From Sega Retro

GameWorks logo.svg

GameWorks is a chain of entertainment venues featuring arcade games, simulators, redemption prizes, and full-service bars and restaurants. It was created in 1996 as a joint venture between Sega, Universal Studios, and DreamWorks SKG. GameWorks venues began opening across the United States in 1997, replacing the Sega City arcades as the United States' version of Sega's Joypolis and Sega World projects.

As of 2011, GameWorks is no longer owned or operated by Sega, with the majority of original venues having been closed.


GameWorks was (and still is) home to many Sega arcade games, from old classics like OutRun to the very newest state-of-the-art simulators. Sega pinball machines, UFO Catchers, imported Japanese games, and uncommon Sega arcade titles such as Monkey Ball could be found at some venues. The Schaumburg, Illinois venue had Virtual Bowling, and many locations had interactive driving simulators such as Indy 500. Games were played by loading a Play Card with credits, and then swiping the card through a reader on each game. Tokens could be purchased for redemption games, which dispensed tickets that could be exchanged for prizes. Some GameWorks venues were used by Sega's arcade development teams as test locations for games such as The Lost World: Jurassic Park and Daytona USA 2: Battle on the Edge (the latter which features a large GameWorks logo as scenery in one of the racetracks).

Like Sega's other indoor amusement venues, Sonic the Hedgehog was the mascot of GameWorks until their 2011 sale, and was featured on the chain's merchandise, redemption prizes, children's menus, party decorations, and as a costumed character.


The first GameWorks was created by Steven Spielberg and opened in Downtown Seattle in March,[1] 1997 to much fanfare[2] . A typical facility cost about $10 million or more to build, and plans initially called for up to 150 locations. After earnings of the first stores proved disappointing, the scope of the chain was scaled back significantly. Nonetheless, Sega estimated that at its height, the 18 U.S. locations that existed drew in over 15 million guests per year.

Smaller venues which lacked the bar and restaurant aspect of the chain were titled GameWorks Studios and were usually placed in shopping malls.

Due to the costs involved in the venture, DreamWorks SKG withdrew their involvement in 2001, and the chain itself filed for bankruptcy in 2004. NBC Universal's stake in GameWorks was sold to Sega Sammy Holdings on November 3, 2005, making it wholly-owned by SEGA and was operated by its subsidiary, Sega Entertainment USA until May 2011.

GameWorks began to struggle financially in the late 2000s as a result of an economic downturn in the United States. As part of a major restructuring move, Sega Entertainment USA suddenly closed down seven GameWorks venues on March 29, 2010, in an attempt to focus the chain's mission on profitability and future growth. Employees and patrons were greeted with a sign on the door explaining the sudden closure of the venue. Sega Entertainment USA reported that as a result of the closure, GameWorks employees at the closed locations lost their jobs, although some received 30 days of wages. The ten remaining locations and the World Sports Grille in Tucson were to become the focus of renewed efforts going forward.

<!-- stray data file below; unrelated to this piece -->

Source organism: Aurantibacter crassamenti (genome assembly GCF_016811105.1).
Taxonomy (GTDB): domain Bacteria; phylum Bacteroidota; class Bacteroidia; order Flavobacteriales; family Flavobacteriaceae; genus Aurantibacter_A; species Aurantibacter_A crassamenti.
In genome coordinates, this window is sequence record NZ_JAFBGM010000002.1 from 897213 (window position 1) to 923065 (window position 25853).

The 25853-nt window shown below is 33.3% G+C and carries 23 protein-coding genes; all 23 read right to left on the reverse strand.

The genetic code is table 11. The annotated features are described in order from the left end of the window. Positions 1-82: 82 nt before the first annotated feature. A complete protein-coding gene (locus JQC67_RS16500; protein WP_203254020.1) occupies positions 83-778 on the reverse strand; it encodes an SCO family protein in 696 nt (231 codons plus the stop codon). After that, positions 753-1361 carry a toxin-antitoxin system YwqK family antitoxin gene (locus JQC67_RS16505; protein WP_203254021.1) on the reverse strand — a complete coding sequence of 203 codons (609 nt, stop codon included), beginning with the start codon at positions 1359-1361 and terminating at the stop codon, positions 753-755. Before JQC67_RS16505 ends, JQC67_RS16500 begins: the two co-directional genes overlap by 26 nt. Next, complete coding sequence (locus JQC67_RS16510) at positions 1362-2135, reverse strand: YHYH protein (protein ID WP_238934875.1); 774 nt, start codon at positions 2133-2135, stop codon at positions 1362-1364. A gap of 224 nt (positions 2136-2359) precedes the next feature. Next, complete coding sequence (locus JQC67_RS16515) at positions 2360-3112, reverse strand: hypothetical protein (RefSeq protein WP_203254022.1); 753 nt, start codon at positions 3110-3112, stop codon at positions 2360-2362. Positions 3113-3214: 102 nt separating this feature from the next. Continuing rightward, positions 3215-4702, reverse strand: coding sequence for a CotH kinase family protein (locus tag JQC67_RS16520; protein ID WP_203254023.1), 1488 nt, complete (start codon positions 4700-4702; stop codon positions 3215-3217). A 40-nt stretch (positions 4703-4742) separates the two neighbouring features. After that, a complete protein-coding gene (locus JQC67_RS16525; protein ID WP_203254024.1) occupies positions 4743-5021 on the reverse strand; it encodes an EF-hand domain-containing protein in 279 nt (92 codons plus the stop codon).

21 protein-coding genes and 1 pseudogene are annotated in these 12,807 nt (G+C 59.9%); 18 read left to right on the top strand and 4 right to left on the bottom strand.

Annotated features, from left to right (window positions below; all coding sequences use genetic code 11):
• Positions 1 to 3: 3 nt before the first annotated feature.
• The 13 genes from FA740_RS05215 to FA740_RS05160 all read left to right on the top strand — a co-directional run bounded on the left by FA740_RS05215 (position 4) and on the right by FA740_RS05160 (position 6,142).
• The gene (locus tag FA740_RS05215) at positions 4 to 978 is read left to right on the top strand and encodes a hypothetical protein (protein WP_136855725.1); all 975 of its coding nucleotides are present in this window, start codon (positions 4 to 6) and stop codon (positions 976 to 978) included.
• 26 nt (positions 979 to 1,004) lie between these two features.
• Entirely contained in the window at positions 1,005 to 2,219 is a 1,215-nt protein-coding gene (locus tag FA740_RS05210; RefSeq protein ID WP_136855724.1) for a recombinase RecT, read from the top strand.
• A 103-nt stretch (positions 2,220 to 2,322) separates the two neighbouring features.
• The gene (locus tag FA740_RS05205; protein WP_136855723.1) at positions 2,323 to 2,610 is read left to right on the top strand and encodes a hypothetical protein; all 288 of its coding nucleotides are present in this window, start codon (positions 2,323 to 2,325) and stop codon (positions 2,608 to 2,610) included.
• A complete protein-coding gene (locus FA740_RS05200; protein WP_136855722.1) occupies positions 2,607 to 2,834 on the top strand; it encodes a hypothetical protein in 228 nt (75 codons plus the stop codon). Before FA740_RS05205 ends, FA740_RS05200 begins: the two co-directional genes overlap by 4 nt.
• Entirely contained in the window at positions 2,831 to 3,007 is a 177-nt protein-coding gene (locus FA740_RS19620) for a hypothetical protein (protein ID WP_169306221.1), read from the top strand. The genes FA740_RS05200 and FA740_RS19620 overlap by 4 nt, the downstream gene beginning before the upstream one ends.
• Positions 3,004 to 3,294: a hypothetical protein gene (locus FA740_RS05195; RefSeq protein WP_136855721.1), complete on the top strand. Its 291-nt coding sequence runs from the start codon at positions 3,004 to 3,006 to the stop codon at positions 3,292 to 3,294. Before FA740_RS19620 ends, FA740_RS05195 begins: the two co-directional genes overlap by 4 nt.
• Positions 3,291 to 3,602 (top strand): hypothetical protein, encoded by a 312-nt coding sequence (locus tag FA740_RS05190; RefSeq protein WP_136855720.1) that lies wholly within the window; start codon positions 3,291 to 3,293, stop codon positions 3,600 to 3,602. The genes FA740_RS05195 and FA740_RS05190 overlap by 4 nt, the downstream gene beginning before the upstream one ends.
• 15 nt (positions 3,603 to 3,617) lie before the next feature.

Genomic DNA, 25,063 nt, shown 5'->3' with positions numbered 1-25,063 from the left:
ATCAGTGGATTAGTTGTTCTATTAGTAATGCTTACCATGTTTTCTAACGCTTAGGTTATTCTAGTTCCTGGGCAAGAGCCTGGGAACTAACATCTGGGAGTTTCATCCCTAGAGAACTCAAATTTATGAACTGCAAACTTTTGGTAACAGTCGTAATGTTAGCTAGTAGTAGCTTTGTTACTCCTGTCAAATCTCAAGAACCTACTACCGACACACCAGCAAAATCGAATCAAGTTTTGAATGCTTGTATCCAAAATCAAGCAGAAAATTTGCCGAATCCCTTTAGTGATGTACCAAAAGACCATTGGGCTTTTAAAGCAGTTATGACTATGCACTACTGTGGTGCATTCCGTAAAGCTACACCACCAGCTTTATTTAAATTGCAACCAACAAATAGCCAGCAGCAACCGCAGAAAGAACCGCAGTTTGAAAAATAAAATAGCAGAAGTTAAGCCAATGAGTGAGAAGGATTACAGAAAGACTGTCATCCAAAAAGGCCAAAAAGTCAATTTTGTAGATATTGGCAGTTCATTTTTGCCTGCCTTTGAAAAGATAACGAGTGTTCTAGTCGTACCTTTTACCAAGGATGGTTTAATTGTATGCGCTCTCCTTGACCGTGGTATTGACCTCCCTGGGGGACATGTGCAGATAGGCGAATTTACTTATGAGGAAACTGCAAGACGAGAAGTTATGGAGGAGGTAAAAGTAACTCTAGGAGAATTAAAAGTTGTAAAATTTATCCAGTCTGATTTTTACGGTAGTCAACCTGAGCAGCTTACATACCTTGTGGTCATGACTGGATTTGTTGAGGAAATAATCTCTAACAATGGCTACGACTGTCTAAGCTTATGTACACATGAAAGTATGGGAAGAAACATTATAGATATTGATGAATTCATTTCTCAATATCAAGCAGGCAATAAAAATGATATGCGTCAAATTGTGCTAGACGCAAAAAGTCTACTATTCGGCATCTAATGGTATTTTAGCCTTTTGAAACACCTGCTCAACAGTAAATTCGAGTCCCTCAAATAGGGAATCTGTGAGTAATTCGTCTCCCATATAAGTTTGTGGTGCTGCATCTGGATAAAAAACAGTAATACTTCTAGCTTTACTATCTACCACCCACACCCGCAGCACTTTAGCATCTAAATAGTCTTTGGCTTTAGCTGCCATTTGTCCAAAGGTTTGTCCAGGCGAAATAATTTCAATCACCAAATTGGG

In May 2011, Sega sold GameWorks, which now consisted of only seven locations, to an investor group headed by theme park and arcade chain veteran Steve Dooner. Now known as Gameworks Entertainment LLC, the company has moved its headquarters from the Chicago suburbs to Las Vegas. Dooner, GameWorks' new chief executive, said he originally tried to buy Gameworks in 2001 and discussed the possibilities of making the acquisition a second time in 2004 before the chain was declared bankrupt. His third and successful round of negotiations with Sega began in January 2010.

Dooner planned to revitalize GameWorks by making broad changes to technology, menus and marketing, increasing the company's emphasis on social media, and eventually opening new locations. Though the franchise is no longer affiliated with Sega, some theming and redemption prizes are still based off of Sega game franchises. Today, only 6 of the GameWorks locations SEGA opened are still in business.


(Note: this does not include locations post Sega's 2011 sale)

United States


Locations never built

  • Milwaukee, Wisconsin (struck down in the Pabst City project vote)
  • Westbury, New York (though a sign outside the Source mall touted its arrival, it never materialized; instead, 'Jillians' took over the location which is now Dave & Busters)
  • Harrisburg, Pennsylvania (building built in Harrisburg Mall but the project was abandoned in the wake of the financial crisis of 2007–2010)

External links